Review: Sunshine Bottle Works Yerba Mate
Covers Products: Berry, Mint, Peach, Unsweetened
Based in California’s central coast, craft soda maker Sunshine Bottle Works introduced its second ready-to-drink product last March: a line of USDA Organic yerba mate fortified with organic beet root, sea buckthorn, barley grass and goji berries.
The product, which is labeled as a supplement, comes in 16 oz. glass bottles in four varieties: Unsweetened, Berry, Peach and Mint. Aside from the added herbal ingredients listed above, the product is a straightforward blend of yerba mate, cane sugar, natural flavor and citric acid.
The sugar sweetened varieties have 95 calories and 24 grams of sugar per bottle, while the unsweetened has 5 calories and zero sugar.. All of the products have 160 mg of caffeine from the yerba mate.
Much like the ingredients list, straightforward is a good way to describe the flavors. Sunshine Bottle Works uses classic iced tea flavors such as peach, berry and mint, which, when paired with sugar, taste a lot like your classic bottle of sweetened iced tea. Perhaps the only difference is some mild earthy and grassy notes from the mate.
While these products have very drinkable and mainstream flavor profiles that any consumer of RTD sugar-sweetened iced tea should be able to enjoy, they don’t exactly offer anything overly new or innovative when it comes to the liquid -- aside from the added herbal ingredients. But we question whether or not this is something consumers will care about.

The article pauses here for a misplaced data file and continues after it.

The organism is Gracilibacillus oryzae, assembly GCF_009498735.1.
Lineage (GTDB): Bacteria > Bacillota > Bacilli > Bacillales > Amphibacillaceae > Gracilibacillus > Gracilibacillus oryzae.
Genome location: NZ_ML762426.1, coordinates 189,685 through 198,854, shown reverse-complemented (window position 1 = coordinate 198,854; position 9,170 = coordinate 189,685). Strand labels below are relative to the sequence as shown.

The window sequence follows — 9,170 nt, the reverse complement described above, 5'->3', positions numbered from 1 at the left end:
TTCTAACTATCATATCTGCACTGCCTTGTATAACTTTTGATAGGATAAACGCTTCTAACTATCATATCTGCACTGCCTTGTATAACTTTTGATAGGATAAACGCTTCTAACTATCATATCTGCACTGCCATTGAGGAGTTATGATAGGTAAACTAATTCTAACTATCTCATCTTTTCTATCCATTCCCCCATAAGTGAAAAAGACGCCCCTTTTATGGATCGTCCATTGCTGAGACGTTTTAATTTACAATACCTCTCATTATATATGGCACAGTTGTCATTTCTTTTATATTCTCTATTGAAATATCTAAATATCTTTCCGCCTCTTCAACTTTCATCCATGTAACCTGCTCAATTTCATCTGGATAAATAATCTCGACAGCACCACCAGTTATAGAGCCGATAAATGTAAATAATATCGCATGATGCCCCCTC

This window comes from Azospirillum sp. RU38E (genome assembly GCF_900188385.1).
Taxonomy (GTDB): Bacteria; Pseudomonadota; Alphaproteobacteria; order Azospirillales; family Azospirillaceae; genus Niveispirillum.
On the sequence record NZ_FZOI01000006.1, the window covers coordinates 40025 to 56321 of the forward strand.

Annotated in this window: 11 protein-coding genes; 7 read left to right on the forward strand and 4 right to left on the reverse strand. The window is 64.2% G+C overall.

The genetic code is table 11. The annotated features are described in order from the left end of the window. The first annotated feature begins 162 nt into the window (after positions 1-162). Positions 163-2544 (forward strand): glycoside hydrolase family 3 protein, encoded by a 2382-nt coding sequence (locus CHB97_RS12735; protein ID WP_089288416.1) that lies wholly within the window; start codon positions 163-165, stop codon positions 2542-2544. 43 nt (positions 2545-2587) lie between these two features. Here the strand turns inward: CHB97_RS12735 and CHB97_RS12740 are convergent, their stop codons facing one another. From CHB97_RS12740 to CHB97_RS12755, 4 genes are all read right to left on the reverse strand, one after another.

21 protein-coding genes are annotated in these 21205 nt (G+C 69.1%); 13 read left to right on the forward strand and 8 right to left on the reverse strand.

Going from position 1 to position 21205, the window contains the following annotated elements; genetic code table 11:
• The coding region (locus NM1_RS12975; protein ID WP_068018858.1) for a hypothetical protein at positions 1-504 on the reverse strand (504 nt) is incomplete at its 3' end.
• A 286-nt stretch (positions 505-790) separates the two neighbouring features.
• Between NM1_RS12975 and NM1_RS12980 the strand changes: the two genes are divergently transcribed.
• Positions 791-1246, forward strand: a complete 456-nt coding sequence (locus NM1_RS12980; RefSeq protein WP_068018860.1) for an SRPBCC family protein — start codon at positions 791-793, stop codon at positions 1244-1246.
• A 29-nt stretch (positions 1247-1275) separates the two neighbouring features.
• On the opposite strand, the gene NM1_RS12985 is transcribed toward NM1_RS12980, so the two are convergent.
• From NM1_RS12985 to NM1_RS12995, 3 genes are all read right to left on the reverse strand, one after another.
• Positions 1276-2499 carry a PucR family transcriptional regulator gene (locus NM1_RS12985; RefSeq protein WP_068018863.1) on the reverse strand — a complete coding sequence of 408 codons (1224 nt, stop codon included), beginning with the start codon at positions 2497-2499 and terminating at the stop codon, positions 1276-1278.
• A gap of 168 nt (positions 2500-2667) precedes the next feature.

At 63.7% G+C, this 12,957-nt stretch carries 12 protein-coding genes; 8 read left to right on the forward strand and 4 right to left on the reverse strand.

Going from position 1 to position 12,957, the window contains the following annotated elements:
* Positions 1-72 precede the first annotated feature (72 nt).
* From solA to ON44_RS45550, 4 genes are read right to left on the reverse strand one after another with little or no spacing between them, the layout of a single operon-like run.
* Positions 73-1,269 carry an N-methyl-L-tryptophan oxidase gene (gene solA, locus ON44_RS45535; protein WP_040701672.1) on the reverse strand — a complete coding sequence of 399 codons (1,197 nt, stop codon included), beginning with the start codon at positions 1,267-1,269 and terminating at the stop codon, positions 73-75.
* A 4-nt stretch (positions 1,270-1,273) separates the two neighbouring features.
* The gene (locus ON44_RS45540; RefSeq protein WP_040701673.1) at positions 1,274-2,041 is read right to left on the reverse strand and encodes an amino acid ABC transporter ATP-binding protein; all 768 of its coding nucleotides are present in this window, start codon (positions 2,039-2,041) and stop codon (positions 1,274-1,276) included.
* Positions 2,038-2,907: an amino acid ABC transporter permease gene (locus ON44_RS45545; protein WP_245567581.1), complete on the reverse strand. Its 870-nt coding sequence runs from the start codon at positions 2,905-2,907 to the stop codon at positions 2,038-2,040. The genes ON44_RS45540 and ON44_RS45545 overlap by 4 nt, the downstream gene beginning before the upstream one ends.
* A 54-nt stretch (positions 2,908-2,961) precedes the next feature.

This thought continued when we examined the packaging. The 16 oz. glass bottle, which uses a white label and a stock gold cap, is also a bit of a throwback. The label layout is simple and easy to read, with a hierarchy of elements that starts with the Sunshine Bottle Works logo at the top and the flavor at the bottom. While it’s not the most flashy looking product (or logo), it’s definitely one that consumers can figure out quickly.
However, we think labeling an RTD tea as a supplement is a mistake that might turn off some consumers. We’d strongly suggest reconsidering this approach; It makes a simple and relatively innocuous (aside from the high level of caffeine) product feel serious and require examination. From our perspective, the added herbal ingredients simply don’t add enough benefit, nor will they be the hook to lure in consumers. Eliminating the supplement facts panel (as well as the cost of these ingredients) would probably be a good thing.
Assessing the company’s entry into the RTD yerba mate market, we think that Sunshine Bottle Works needs to do a bit more to stack up against its main competition, Guayaki, which has both flashier packaging and a much more refined value proposition. Right now, we’d be hard pressed to identify a reason to purchase Sunshine Bottle Works instead.